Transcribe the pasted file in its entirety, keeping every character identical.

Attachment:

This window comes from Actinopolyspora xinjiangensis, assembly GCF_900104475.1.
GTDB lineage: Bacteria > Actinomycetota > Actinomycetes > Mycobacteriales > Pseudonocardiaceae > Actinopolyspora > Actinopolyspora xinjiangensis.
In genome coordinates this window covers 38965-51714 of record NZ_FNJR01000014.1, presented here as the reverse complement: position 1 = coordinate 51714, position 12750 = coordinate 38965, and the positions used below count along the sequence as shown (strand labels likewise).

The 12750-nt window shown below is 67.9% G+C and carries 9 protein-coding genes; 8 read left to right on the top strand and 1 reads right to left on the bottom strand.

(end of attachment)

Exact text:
This window comes from Actinopolyspora xinjiangensis, assembly GCF_900104475.1.
GTDB lineage: Bacteria > Actinomycetota > Actinomycetes > Mycobacteriales > Pseudonocardiaceae > Actinopolyspora > Actinopolyspora xinjiangensis.
In genome coordinates this window covers 38965-51714 of record NZ_FNJR01000014.1, presented here as the reverse complement: position 1 = coordinate 51714, position 12750 = coordinate 38965, and the positions used below count along the sequence as shown (strand labels likewise).

The 12750-nt window shown below is 67.9% G+C and carries 9 protein-coding genes; 8 read left to right on the top strand and 1 reads right to left on the bottom strand.